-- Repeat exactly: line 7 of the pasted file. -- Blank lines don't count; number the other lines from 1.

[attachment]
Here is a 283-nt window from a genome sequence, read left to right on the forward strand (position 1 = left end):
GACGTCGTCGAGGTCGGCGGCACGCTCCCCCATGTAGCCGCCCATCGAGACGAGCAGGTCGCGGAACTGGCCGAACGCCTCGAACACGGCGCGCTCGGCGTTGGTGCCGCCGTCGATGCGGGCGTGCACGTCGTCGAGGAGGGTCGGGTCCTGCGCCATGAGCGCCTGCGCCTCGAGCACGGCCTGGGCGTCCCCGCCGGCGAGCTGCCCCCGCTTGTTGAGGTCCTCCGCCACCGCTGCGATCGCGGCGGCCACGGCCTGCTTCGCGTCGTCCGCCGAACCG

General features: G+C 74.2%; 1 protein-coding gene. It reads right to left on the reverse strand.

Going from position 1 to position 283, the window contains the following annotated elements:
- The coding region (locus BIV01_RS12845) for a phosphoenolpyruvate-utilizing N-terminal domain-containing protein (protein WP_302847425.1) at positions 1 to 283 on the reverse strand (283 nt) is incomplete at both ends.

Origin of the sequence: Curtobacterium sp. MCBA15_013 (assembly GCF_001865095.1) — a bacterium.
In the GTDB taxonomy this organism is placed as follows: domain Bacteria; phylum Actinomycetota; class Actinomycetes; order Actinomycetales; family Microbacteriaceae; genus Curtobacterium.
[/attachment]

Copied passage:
In the GTDB taxonomy this organism is placed as follows: domain Bacteria; phylum Actinomycetota; class Actinomycetes; order Actinomycetales; family Microbacteriaceae; genus Curtobacterium.